Sunday, June 28, 2009

Good news: Funky heartbeat issue is "normal!"

Yes, it's true!

After wearing a "loop recorder" for a month (and having a few unfortunate mishaps wherein I inadvertently and unknowingly kept deleting the events I was recording...), and ultimately transmitting a handful of recorded events to my cardiologist, it has been determined that my funky heartbeat thing is what are called "PVCs."

For those of us non-cardiologists, that translates to "premature ventricular contractions," or what my cardiologist's nurse practitioner referred to as "early heartbeats." According to Wikipedia, this essentially means that instead of the heartbeat originating in the sinoatrial node of the heart, it's initiating in the ventricles, which are the lower chambers of the heart muscle (the upper chambers are atria).

That premature heartbeat triggers that feeling of a heart palpitation or fluttering, which is exactly what I was feeling. Fortunately, my PVCs are very brief and they generally aren't continuous (although I sometimes will have 2 or 3 in a row), so for me they are considered simply a "normal variant."

My cardiologist will sometimes treat PVCs with medication, but usually only if the PVCs are disrupting a patient's life or making them severely anxious. My anxiety from my funky heartbeat was pretty much purely over not knowing what it was or what was causing it. Now that I know that it's not a serious, imminently lethal heart problem, I'm feeling much more okay with it, and the instances of it don't really disrupt my life or anything like that. However, if I ever do get pregnant again, the PVCs may also become more frequent, so if that does start making me anxious or affecting me physically in terms of making me lightheaded, etc., then I will most likely get on medication to control it for that period of time.

Bottom line, as far as the PVC thing is concerned, as long as it's not having a major impact on my daily life, I don't have to see the cardiologist again and I don't require any treatment for it.

That said, there's still the other cardiac issue of my near-fainting episodes during the '07 triathlon and the '08 fitness boot camp, in addition to my heart rate clocking in at 220 during one of my normal workouts back in February. The cardiologist is not seeing anything that would explain that from my echo or my EKG, so he wants me to get back in to see him right away if I have any other instances of near-fainting or my heart rate monitor picking up crazy-high heart rates, and then he'll have me basically go through a stress test to see if the high heart rate can be induced while I'm being monitored so they can see what's going on. I'm hopeful that this won't come to pass (after all, the fact is that the near-fainting episodes happened during two EXTREME physical activities for me, activities I'm not likely to participate in again!), but if it does, at least I know that they will look into it again quickly.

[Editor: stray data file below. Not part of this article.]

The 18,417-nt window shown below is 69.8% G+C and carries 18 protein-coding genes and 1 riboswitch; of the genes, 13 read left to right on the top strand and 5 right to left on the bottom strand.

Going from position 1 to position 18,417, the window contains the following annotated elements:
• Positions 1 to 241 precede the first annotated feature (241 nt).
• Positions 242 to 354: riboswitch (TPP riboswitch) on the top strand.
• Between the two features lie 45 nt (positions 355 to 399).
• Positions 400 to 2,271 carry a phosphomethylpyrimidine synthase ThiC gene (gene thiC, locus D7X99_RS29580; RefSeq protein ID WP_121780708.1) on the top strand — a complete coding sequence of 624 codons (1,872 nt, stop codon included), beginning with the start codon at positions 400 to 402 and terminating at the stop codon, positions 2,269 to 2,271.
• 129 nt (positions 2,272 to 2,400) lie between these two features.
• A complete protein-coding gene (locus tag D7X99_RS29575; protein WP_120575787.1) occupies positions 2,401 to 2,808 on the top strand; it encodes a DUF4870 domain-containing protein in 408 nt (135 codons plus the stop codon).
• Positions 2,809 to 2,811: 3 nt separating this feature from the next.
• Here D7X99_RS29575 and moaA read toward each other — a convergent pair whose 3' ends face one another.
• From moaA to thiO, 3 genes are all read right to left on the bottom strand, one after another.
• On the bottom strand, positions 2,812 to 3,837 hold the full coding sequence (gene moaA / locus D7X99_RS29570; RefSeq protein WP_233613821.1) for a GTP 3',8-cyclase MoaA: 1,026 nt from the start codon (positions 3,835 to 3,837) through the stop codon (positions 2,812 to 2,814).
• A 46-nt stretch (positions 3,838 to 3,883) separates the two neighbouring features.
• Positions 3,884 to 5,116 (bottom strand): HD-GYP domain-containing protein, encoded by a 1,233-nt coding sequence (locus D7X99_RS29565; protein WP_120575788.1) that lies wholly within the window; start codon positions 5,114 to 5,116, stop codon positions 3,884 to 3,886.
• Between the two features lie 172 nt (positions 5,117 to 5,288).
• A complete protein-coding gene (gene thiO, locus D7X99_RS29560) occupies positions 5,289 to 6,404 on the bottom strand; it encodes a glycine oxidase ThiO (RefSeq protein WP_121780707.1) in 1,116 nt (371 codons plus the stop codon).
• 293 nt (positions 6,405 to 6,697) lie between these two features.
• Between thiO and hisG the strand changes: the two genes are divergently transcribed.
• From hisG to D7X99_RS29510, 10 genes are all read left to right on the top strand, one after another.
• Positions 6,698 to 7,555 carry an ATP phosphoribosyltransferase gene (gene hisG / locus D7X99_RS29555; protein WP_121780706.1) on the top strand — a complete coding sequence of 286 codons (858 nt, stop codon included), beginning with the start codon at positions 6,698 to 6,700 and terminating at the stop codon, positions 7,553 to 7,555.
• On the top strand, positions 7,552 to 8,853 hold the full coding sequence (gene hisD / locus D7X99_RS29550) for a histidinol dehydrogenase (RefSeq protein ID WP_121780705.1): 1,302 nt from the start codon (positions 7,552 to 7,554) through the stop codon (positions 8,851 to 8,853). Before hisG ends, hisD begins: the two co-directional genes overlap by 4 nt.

At 35, I've got to say that these weird heart issues I'd recently begun experiencing really had me pretty freaked out, especially considering that I'm not in bad shape for my age. I'm glad I got them checked out and that I have some answers as to what's going on, and some reassurances that these are generally not serious issues. I'll sleep easier knowing that my heart is not a ticking timebomb!

For any of you readers who have unusual heart issues, go get them checked and get yourself some peace of mind. I want you all to be healthy and well, so even if you aren't inclined to do it for yourself, do it for me!! :)

Peace out,

Friday, June 26, 2009

Celebrities die, too.

What a week it's been for Hollywood: First, Ed McMahon dies. Then, in the same day, both Farrah Fawcett and Michael Jackson bid the world farewell.

It's craziness, I tell you. What is happening to the world when three beloved members of the Hollywood elite pass in the same week?

Where Ed McMahon was concerned, I will admit that he was most famous to me for the Publisher's Clearinghouse commercials. See, I wasn't a big watcher of "The Tonight Show" when Carson was the frontman and McMahon was the sidekick, so I sort of missed his glory days. But I know how famous and popular that dynamic duo once was, and after years of watching Ed McMahon make people's dreams come true through the PC, he was like a long-lost member of the family. Of course, I'd have been willing to call him Grampa if he'd ever delivered a million dollar prize to OUR door, but I digress. The loss of that man was a great blow to "old Hollywood."

Then there was Farrah. The beautiful, ethereal, feathery-voiced and, yes, slightly ditzy Ms. Farrah. I think every one of my boyfriends from junior and senior high had at least one of her posters up on his wall, and she was one of those women who girls like me could simply NEVER live up to. No matter what. No amount of eye make-up or hair feathering was going to make ME look like HER - no way, no how. Still, I was in total agreement that she was gorgeous.